Rattlesnakes: Disparaged Denizens of the Berkshires
|Once abundant timber rattlesnakes are disappearing from the Berkshires because of loss of habitat.|
PITTSFIELD, Mass. — Colorful, venomous, and increasingly rare — rattlesnakes have had an interesting history among the residents of the Berkshire hills, one that has left its mark on the lives, literature, and general cultural psyche of its more recently arrived neighbors.
"No other snake in Western Massachusetts has the history, lore, fiction, and fascination as the timber rattlesnake," according to local naturalist Tom Tyning, who has spent many years studying these creatures.
These reptiles were found in comparative abundance when settlers first arrived throughout this part of New England, but over time have shrunk to a meager fraction of their previous numbers.
Historic loss of habitat is the single largest factor for this, according to Tyning, an environmental science professor at Berkshire Community College who has studied the timber rattlesnake for decades.
"Like all forest species, timber rattlesnake populations made a large decline in the mid 1800s throughout New England when 70-85 percent of our forests were clear-cut for farming," Tyning told iBerkshires.
When farming was largely abandoned, along with an iron industry that had also required large-scale deforestation, the forest returned along with some, but not all, of its previous inhabitants.
"Some, like beavers and turkeys were completely extirpated and had to be brought back by hand," said Tyning. "Others, like mountain lions and rattlesnakes were not allowed — most Northeastern states maintained bounties on them and organized hunts, even here in the Berkshires, sent men to kill rattlesnakes (and any other snake for that matter) in their remote locations."
In recent memory, the range of habitat of the timber rattlesnake (Crotalus horridus) in the region has basically been confined to south of Monument Mountain, but this was not always the case. Place names such as Rattlesnake Hill in Stockbridge and Williamstown's Rattlesnake Brook hint at an earlier era when these creatures enjoyed a greater presence to the north.
Harold O. Cook, who served as a state forester for 54 years, attests to coming across three while laying out the Appalachian Trail through Clarksburg State Forest near the Vermont line in 1925. Cook said he'd also spotted them on a road in Greylock Reservation.
Their further northern reach can also be seen in the history of towns throughout the southern parts of Vermont and New Hampshire, where bounty laws can be found on the books in early town records.
Once, these animals had been a source of great fear and considered a serious problem. Getting rid of rattlesnakes is listed as the first order of business at the first town meeting in Canaan, Conn., where town fathers made a point to declare a bounty on them even before planning their church.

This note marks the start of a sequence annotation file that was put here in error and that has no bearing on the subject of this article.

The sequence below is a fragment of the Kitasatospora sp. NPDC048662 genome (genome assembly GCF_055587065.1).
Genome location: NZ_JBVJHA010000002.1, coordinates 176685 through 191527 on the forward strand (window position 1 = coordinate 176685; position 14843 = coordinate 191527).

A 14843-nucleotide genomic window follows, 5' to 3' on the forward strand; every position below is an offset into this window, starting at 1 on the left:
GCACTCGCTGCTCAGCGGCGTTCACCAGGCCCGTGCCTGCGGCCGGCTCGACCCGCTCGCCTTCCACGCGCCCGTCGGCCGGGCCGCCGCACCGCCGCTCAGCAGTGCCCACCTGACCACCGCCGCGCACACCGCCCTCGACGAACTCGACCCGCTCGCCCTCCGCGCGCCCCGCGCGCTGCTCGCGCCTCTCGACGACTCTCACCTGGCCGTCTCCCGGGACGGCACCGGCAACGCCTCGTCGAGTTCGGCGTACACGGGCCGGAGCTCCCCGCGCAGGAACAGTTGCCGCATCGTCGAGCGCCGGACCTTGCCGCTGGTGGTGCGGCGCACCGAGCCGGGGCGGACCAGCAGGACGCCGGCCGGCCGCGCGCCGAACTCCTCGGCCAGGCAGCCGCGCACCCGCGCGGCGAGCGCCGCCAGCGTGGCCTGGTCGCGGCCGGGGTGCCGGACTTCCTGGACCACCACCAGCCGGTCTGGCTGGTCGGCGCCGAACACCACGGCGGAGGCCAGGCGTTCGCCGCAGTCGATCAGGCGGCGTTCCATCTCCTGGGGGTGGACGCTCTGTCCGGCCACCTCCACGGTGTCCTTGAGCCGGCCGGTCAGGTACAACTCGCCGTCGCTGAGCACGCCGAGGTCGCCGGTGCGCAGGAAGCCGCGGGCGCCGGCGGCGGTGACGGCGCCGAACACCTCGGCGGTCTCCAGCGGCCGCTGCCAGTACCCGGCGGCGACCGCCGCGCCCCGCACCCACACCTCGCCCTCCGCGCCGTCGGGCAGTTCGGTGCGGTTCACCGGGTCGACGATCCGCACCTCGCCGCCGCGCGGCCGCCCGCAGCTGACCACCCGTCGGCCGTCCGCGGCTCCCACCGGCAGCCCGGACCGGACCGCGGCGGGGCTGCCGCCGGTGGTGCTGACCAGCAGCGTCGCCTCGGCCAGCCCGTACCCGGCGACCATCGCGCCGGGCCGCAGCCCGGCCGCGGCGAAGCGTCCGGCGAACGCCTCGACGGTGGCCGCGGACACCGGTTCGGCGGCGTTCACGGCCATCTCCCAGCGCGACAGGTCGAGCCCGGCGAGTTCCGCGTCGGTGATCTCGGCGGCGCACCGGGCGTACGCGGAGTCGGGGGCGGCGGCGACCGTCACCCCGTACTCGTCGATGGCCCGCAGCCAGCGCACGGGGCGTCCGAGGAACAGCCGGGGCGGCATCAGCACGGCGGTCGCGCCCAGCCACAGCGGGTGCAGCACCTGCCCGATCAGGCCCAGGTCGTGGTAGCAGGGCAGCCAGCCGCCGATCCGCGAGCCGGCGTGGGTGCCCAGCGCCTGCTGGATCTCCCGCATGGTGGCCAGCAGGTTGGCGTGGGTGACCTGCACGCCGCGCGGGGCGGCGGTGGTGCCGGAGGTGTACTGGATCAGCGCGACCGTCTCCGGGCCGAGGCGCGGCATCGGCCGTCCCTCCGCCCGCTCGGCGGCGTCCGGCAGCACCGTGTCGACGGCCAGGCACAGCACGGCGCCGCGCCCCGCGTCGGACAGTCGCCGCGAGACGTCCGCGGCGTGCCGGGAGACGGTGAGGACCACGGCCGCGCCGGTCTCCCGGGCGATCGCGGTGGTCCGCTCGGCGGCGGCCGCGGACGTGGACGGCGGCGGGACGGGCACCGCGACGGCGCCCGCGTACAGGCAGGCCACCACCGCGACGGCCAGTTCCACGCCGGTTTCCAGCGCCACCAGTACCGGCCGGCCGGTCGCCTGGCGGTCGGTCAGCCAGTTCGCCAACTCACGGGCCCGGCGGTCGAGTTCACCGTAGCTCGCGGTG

It was once said that ladies (and some gentleman, I'm sure) would defer to get out of their cars in the town of Mount Washington, owing to that town's reputation for plentiful timber rattlers. Fears of rattlesnakes also cast a shadow of concern over the search for 18-year-old Earle Sutphen, who became lost in the woods in Sheffield in 1951.
Such fear was disproportionate to the actual risk posed by these native fauna. Raymond Ditmars, famed Bronx Zoo herpetologist who spent a great deal of time in the Berkshires, had heard of only three cases of bites by these snakes, all due to carelessness near known snake dens, and only one fatal. In total, records show two known fatalities in Western Massachusetts, dating from 1761 and 1860, respectively.
"Because the innocent snake was the villain of the Bible, he has always had a hard time in New England," wrote local artist and writer Morgan Bulkeley.
No doubt, a popular novel by one well-known author and summer resident, Oliver Wendell Holmes, did nothing to help the sinister reputation of the rattlesnakes.
|Not all timber rattlers have diamond backs. More information from the Natural Heritage Endangered Species Program can be found here.|
In what Holmes called his "medicated novel," "Elsie Venner," the author attempts what is perhaps the first study of a sociopathic personality, a condition of inherent "evil" which in the novel he attributes to a rattlesnake bite received by the mother of the title character while Elsie was still in the womb.
Once grown, Elsie exhibits various serpentine attributes, described as coiling, slithering, striking, and has "diamond eyes" and cold skin. Her only friends are snakes.
The novel takes place in the fictional town of Rockland, generally understood to be based on Pittsfield, and the site of her infection took place on a mountain ledge corresponding to a place on South Mountain (once referred to locally as "Snake Hill") now known as Elsie Venner's Cave.
"The one feature of The Mountain that shed the brownest horror on its woods was the existence of the terrible region known as Rattlesnake Ledge," writes Holmes, "and still tenanted by those damnable reptiles, which distill a fiercer venom under our cold northern sky than the cobra himself in the land of tropical spices and poisons."
Since the time of Elsie Venner, a perusal of local news items mentioning rattlesnakes consists primarily of incidences of their being snuffed out enthusiastically by local residents, an exhaustive record of reptile genocide of which the following are just a brief sampling.
A Berkshire Eagle apprentice dispatched one he found sunning itself on a rock in Monterey in 1859, while a 4 1/2-foot specimen with fully 17 rattles was attacked by "two small boys" in August 1861, while "quietly digesting the flesh of a rabbit." Another was killed in a door yard by "some ladies" in Great Barrington the prior summer.